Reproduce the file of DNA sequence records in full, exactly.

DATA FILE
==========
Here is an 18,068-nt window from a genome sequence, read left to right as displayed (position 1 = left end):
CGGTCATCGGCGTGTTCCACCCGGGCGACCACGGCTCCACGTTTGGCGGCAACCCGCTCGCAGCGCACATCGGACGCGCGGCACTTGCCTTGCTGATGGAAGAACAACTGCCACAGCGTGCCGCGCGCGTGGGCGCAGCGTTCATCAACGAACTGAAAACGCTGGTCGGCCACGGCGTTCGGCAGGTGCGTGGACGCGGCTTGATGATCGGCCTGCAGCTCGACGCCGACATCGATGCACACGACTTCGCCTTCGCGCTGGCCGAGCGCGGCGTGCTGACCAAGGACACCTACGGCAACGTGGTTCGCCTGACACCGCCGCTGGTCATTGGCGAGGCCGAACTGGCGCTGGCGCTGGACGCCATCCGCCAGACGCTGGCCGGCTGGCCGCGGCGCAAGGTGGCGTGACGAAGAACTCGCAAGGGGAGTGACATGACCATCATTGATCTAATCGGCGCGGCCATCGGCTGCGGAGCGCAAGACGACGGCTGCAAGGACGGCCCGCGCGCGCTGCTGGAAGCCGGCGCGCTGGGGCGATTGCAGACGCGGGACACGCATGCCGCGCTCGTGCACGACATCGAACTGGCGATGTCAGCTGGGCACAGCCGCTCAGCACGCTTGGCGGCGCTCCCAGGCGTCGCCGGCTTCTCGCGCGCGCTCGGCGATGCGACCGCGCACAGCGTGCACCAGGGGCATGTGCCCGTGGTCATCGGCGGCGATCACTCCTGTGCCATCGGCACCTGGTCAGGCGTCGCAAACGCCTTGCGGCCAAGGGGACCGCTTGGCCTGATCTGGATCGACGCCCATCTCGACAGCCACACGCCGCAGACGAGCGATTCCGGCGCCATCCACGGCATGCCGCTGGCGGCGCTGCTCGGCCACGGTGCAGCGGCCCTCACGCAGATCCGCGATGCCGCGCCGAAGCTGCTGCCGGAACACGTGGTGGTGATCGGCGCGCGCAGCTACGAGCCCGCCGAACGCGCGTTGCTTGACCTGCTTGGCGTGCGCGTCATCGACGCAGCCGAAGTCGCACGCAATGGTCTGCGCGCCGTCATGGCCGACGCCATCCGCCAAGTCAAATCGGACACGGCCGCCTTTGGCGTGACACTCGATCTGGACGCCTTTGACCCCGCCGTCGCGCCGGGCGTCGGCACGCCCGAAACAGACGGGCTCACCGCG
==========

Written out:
Here is an 18,068-nt window from a genome sequence, read left to right as displayed (position 1 = left end):
CGGTCATCGGCGTGTTCCACCCGGGCGACCACGGCTCCACGTTTGGCGGCAACCCGCTCGCAGCGCACATCGGACGCGCGGCACTTGCCTTGCTGATGGAAGAACAACTGCCACAGCGTGCCGCGCGCGTGGGCGCAGCGTTCATCAACGAACTGAAAACGCTGGTCGGCCACGGCGTTCGGCAGGTGCGTGGACGCGGCTTGATGATCGGCCTGCAGCTCGACGCCGACATCGATGCACACGACTTCGCCTTCGCGCTGGCCGAGCGCGGCGTGCTGACCAAGGACACCTACGGCAACGTGGTTCGCCTGACACCGCCGCTGGTCATTGGCGAGGCCGAACTGGCGCTGGCGCTGGACGCCATCCGCCAGACGCTGGCCGGCTGGCCGCGGCGCAAGGTGGCGTGACGAAGAACTCGCAAGGGGAGTGACATGACCATCATTGATCTAATCGGCGCGGCCATCGGCTGCGGAGCGCAAGACGACGGCTGCAAGGACGGCCCGCGCGCGCTGCTGGAAGCCGGCGCGCTGGGGCGATTGCAGACGCGGGACACGCATGCCGCGCTCGTGCACGACATCGAACTGGCGATGTCAGCTGGGCACAGCCGCTCAGCACGCTTGGCGGCGCTCCCAGGCGTCGCCGGCTTCTCGCGCGCGCTCGGCGATGCGACCGCGCACAGCGTGCACCAGGGGCATGTGCCCGTGGTCATCGGCGGCGATCACTCCTGTGCCATCGGCACCTGGTCAGGCGTCGCAAACGCCTTGCGGCCAAGGGGACCGCTTGGCCTGATCTGGATCGACGCCCATCTCGACAGCCACACGCCGCAGACGAGCGATTCCGGCGCCATCCACGGCATGCCGCTGGCGGCGCTGCTCGGCCACGGTGCAGCGGCCCTCACGCAGATCCGCGATGCCGCGCCGAAGCTGCTGCCGGAACACGTGGTGGTGATCGGCGCGCGCAGCTACGAGCCCGCCGAACGCGCGTTGCTTGACCTGCTTGGCGTGCGCGTCATCGACGCAGCCGAAGTCGCACGCAATGGTCTGCGCGCCGTCATGGCCGACGCCATCCGCCAAGTCAAATCGGACACGGCCGCCTTTGGCGTGACACTCGATCTGGACGCCTTTGACCCCGCCGTCGCGCCGGGCGTCGGCACGCCCGAAACAGACGGGCTCACCGCG